· Legislative Update, Vincent Badolato, CLCS: 6.3% cut for FY 10-11. Statutory 5 million for charter school capital construction remained intact. The capital construction will now be paid monthly, instead of in one lump sum.

· HB 1036: Financial Transparency Act. Annual budgets, quarterly financials and general financial information must be posted online this coming school year. Next year additional information will be required. May be in a PDF format.

· HB 1345, Emergency Powers over Charter Schools: Commissioner has authority to intervene in an emergency situation. State board rule will define what can be an emergency. This impacts CMOs that have schools in a variety of districts.

· HB 1412, Charter School & Authorizer Standards Review Cmte. A 13-member advisory committee to make recommendation to the state board for quality standards. Authorizer standards would probably be modeled after the NACSA Principles & Standards. Appointments to the committee will be made by October 2010.

· SB 111, CSI Clean-up. Establishes a study group to consider letting charter schools develop a cooperative to become an LEA. Creates a school food authority account in the CSI fund to receive any moneys received operating as a SFA.

· SB 161, Charter School Collaboratives. Allows charter schools to apply for competitive federal and state grants without needing the consent of a charter school’s current authorizer. CSI may function as the LEA and fiscal agent for collaborative that choose to apply for grants.

· FMLA is applied to schools with more than 50 employees within a radius of 75 miles. Schools with less than that may not be covered by FMLA, but they should act as if they are covered since they wouldn’t want to be a test case. Employees who have physically worked 1250 hours are covered. Employees must be given 12 wks of leave (may be unpaid or take vacation time). Upon return must be able to resume job or comparable job. Intermittent use of the 12 wks is permitted. Notified 30 days in advance is required if the employee knows about the illness. A doctor’s note can be required if the employee is out more than 3 days. If the employee has benefits before FMLA the employer must pay the employer portion of benefits, but the employee must pay their portion.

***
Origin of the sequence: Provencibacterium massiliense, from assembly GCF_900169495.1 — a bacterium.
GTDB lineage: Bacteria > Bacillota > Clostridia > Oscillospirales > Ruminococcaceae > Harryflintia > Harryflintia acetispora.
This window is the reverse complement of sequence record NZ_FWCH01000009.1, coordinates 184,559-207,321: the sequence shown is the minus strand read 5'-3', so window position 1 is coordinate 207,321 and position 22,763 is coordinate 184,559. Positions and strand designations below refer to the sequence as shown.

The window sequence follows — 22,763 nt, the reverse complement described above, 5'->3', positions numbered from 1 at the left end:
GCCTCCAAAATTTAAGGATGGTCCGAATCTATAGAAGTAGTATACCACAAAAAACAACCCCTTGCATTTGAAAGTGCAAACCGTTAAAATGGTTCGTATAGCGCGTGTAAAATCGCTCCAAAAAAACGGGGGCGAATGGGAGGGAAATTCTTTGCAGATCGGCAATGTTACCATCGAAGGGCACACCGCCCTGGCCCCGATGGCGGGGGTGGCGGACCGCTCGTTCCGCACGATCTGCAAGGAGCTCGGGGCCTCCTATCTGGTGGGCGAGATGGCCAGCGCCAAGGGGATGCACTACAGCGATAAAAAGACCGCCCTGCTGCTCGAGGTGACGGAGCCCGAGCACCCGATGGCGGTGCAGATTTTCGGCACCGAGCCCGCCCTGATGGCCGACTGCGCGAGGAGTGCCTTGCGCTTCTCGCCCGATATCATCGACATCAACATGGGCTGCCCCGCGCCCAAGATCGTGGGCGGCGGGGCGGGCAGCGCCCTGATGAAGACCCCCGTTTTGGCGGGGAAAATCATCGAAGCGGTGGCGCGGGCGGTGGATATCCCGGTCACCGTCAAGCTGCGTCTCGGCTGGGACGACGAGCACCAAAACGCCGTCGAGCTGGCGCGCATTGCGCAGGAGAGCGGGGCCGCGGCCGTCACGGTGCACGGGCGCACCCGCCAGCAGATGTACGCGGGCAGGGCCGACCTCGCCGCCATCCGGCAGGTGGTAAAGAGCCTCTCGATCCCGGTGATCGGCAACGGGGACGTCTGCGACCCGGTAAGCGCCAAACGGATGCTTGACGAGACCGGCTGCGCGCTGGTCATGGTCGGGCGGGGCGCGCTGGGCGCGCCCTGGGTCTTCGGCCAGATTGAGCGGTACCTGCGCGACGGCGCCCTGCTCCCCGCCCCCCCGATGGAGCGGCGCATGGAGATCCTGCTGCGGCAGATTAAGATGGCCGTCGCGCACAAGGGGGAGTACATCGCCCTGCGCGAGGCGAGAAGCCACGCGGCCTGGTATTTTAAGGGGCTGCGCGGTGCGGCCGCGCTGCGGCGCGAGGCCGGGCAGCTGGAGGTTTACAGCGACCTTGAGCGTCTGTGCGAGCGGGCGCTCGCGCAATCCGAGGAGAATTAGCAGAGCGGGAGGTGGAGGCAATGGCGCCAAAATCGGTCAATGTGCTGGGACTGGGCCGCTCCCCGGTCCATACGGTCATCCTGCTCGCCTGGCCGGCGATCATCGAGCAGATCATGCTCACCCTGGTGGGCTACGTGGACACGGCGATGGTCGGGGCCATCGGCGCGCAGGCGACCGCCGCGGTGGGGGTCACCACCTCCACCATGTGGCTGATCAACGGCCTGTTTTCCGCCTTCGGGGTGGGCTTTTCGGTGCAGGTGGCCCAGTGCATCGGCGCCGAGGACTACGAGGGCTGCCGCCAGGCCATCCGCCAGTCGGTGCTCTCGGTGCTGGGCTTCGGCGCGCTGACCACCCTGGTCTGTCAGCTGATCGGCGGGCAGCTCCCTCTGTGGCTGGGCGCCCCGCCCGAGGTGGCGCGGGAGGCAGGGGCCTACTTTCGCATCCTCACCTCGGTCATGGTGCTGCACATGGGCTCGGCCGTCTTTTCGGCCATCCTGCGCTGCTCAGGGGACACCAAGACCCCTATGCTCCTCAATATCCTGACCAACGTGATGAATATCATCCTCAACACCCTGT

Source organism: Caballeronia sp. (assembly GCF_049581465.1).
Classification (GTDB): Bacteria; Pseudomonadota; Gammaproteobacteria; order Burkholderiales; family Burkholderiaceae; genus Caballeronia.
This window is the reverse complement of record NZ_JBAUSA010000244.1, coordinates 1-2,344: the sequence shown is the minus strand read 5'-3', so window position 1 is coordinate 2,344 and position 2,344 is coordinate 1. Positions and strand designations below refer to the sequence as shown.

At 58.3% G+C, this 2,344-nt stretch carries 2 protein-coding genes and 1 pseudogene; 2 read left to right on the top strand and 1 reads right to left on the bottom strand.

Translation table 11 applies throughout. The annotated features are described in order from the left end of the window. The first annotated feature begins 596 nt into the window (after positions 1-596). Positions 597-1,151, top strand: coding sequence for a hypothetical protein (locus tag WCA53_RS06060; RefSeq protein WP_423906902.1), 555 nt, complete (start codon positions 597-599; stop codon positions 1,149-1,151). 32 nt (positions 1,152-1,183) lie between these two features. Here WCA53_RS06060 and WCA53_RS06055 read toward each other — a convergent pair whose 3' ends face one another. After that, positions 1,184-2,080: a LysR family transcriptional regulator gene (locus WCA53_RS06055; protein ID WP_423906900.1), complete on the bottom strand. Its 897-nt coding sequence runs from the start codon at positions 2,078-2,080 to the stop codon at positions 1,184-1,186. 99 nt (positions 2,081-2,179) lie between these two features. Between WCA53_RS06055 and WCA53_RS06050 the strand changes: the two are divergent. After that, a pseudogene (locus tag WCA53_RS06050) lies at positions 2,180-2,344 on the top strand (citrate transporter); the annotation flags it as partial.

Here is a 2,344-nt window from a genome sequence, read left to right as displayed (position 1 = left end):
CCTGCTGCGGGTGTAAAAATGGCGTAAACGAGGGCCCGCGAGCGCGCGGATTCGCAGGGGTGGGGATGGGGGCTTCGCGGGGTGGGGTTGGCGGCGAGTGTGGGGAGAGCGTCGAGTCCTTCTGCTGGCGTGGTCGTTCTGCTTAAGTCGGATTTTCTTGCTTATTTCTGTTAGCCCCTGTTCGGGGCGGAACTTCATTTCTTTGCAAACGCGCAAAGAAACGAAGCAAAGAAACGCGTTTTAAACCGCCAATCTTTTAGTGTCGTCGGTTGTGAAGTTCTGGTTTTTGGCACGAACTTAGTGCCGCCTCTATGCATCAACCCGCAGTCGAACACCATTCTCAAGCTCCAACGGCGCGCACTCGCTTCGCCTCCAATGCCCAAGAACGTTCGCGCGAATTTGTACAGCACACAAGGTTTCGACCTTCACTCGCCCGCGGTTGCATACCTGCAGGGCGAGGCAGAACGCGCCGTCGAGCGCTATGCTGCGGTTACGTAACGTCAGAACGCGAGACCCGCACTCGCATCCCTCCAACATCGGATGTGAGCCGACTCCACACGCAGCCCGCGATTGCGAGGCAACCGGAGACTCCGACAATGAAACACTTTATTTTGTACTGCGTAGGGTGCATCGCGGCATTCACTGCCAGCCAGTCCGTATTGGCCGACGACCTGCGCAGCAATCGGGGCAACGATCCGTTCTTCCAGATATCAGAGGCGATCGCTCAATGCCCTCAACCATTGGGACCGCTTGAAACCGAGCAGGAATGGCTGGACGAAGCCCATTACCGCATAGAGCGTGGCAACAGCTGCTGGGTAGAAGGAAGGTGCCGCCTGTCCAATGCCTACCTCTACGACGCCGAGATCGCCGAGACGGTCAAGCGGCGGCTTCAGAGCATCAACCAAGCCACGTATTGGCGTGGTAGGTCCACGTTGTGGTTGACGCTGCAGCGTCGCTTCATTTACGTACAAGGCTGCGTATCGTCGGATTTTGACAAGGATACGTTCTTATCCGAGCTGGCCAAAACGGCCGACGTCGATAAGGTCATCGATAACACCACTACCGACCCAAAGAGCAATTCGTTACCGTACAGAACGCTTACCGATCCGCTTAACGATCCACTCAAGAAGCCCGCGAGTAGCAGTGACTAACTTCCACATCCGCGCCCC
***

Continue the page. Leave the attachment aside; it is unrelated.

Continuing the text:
Monday, May 17, 2010

Connect Students Go the Distance

Connect Charter School in Pueblo will be sending 22 students to the National Science Olympiad in Champagne, Illinois later this month. The students will be competing in earth science, biology, physics, technology and chemistry.

Connect was the first charter school in the state to get approved back in 1993. They're authorized by Pueblo 70 School District. The school's students have consistently scored in the top middle schools in the state.

Thursday, May 13, 2010

Roman New COO of Cesar Chavez School Network

The board of the Cesar Chavez School Network announced they've hired Dr. Henry Roman as their new COO. The position has been vacant since last October when Dr. Lawrence Hernandez, the school's founder, was terminated. Dr. Roman was formerly the Superintendent of Pueblo 60 City Schools, the charter school's authorizer.

Yesterday the CCSN board also met with Cary Kennedy, the state Treasurer, regarding their bond payments. The high school bond is held by the elementary school and there is question as to whether or not the school will be able to make bond payments in the future.